Bay View

Ritz-Carlton Sarasota

1111 Ritz-Carlton Drive


Lunch: daily from 11 a.m.-5:50 p.m. (weather permitting)

Dinner: Thursday, Friday and Saturday 6-10 p.m.

Credit cards

Reservations suggested

Wheelchair accessible

* * *

Neighborhood Hangout

Today's neighborhoods tend to be gated communities, and you must usually ride, not walk, to your favorite local culinary hangout. The partners of the new Stonewood chain of casual upscale restaurants realize this, and are positioning their American grill eateries near upper-middle-class gated communities. One opened in Naples two years ago, and now there's one in our town on University Parkway near sprawling Lakewood Ranch, University Park and Palm-Aire. Two more Stonewood Grill & Tavern restaurants in the south part of Sarasota are already under construction. The owners of Stonewood have about a dozen locations in Florida and two in North Carolina.

I like this chain. It's family-oriented, but lots more comfortable and classy than you might expect. The booths are roomy, and both the natural wood and stone accents to the interior and exterior decor give the rooms a masculine, den-like quality that's cozy and sophisticated. The lighting is at a pleasant low level. The servers are quick and efficient, and the menu covers all the bases for snacking or a full dinner.

The kitchen specializes in grilled items-steaks, chicken, pork chops, shrimp and fish in the range of $14-$23. With the entrées comes salad, choice of vegetable and potato. The kitchen does a really satisfying creamed spinach. But Stonewood also does well with its comfort food preparations, such as a justly popular chicken pot pie ($10.95) and a pot roast platter for $11.95. Sandwiches, a few pastas, and plenty of appetizers and salads round out the menu. Desserts are routine but rich and satisfying.

Nearly all the wines (mostly California) are available by the glass as well as bottle, and a perfectly decent bottle of wine can be enjoyed here for $25. Of course, there's a full bar, too.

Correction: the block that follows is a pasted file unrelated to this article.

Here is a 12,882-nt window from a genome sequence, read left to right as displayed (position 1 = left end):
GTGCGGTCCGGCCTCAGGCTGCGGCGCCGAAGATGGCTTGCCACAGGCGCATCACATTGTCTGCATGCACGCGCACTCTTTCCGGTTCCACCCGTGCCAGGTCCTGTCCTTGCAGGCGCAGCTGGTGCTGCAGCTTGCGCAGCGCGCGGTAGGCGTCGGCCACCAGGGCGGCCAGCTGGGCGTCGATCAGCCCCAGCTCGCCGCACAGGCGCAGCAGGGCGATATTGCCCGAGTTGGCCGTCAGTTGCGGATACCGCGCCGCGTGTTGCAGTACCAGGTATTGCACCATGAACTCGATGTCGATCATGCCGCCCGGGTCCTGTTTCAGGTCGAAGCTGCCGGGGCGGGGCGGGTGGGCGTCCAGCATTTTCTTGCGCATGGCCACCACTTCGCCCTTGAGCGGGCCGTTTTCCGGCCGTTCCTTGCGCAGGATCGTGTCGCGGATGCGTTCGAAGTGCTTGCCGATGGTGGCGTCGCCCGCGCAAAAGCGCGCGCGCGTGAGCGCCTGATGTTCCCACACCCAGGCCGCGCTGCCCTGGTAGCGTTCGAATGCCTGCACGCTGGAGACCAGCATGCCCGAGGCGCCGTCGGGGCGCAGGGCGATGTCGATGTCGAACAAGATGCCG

In all, Stonewood is good value for the money, a comfortable place to enjoy a casual meal well prepared and efficiently served. But because it's casual dining, there's no reservation policy. You've got to accept one of those beepers and wait at the bar or join the throng milling around the parking lot. There is, however, an option to call ahead and get on the seating list. This is an excellent idea because Stonewood, although fairly new in town, is already crowded at dinnertime.

Stonewood Grill & Tavern

University Parkway, Sarasota


Dinner: Monday-Thursday 4-10 p.m.; Friday and Saturday until 11 p.m.; Sunday, 2-9 p.m.

No reservations (but call ahead seating)

Credit cards

Parking lot

Wheelchair accessible

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Q. I have several favorite downtown places to stop for morning coffee. Anyplace new and different I should know about?

A. Wake up and smell the house-blend at Sierra Station, a quaint restaurant and coffee bar on Lemon Avenue. Dressed out like an old-time train depot and named after the toddler daughter of owners Al and Monica Tomlinson, the cafe offers morning sweets, luncheon sandwiches and a whole coffee menu as well as gourmet teas and juices. The building really is an old train depot that Tomlinson (an antiques dealer by profession) found in Indiana, dismantled and reassembled here in Sarasota. Catering and take out available. Sierra Station, 400 N. Lemon Ave., Sarasota. 906-1400.